Innovating Youth Tournament Schedules to Minimize School Absenteeism

An Exploratory Study


  • Chris Chard Brock University
  • Daniel Wigfield University of Waterloo
  • Luke Potwarka University of Waterloo



sport innovation, youth sport, Community Sport Organizations (CSO), school absenteeism, tournaments, hockey


Participation in sport has been lauded for the myriad benefits provided to youth who engage. Similarly, attendance in school has been identified as a salient contributor to academic success. Thus, the purpose of the present study was to explore the extent to which participation in youth representative (“rep”) hockey in Ontario contributes to avoidable absences from traditional school contexts. Specifically, empirical data from 104 youth rep hockey tournaments, ranging from AE-AAA competitive levels, and the Tyke (7-year-olds) to Midget (17-year-olds) age ranks, were utilized to meet the study’s first purpose. The second purpose was to present an alternative and innovative way youth sport tournaments could be scheduled to minimize school absenteeism. The results of the current investigation show there is merit to the proposed shift in tournament scheduling. Specifically, more than 42,000 avoidable school absences, from the 104 tournaments sampled, could be mitigated with a simple adjustment to tournament schedules.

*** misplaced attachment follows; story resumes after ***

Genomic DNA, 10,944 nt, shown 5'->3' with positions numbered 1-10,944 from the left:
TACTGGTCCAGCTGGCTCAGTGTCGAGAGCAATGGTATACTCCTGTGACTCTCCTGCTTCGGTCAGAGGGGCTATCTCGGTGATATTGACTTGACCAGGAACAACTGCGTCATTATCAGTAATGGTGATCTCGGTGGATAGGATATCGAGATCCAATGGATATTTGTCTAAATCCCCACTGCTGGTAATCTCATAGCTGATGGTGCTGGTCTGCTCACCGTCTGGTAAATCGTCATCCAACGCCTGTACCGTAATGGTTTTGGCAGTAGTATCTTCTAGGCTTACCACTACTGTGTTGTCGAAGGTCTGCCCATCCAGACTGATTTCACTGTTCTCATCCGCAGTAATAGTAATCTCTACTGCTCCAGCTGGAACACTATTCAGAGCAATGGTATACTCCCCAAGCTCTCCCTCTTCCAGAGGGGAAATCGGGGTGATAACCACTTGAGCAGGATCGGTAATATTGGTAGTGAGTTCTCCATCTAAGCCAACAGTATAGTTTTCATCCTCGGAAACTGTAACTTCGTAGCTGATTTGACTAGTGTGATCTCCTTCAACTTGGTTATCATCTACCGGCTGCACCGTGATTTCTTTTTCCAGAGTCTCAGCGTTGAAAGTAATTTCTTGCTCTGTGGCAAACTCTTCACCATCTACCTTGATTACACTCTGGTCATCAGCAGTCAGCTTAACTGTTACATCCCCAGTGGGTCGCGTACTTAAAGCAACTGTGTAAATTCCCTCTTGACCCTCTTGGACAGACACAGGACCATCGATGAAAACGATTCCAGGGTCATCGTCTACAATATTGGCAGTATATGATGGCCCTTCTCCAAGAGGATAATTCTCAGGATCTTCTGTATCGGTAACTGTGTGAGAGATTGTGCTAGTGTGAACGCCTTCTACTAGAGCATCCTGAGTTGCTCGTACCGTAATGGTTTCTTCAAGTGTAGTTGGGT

Author Biographies

Chris Chard, Brock University

Chris Chard, PhD, is an associate professor and chair of the Department of Sport Management at Brock University in Ontario, Canada. His research interests focus on the management and development of of small- to mid-sized enterprises in the sport sector.

Daniel Wigfield, University of Waterloo

Daniel Wigfield is a doctoral candidate in the Department of Recreation and Leisure Studies at the University of Waterloo in Ontario, Canada. His research interests include creation, maintenance, and disruption of amateur sport institutions.

Luke Potwarka, University of Waterloo

Luke Potwarka, PhD, is an associate professor and director of the Spectator Experience and Technology (SEAT) Laboratory in the Department of Recreation and Leisure Studies at the University of Waterloo in Ontario, Canada. His research interests focus on consumer behavior related to sport events.


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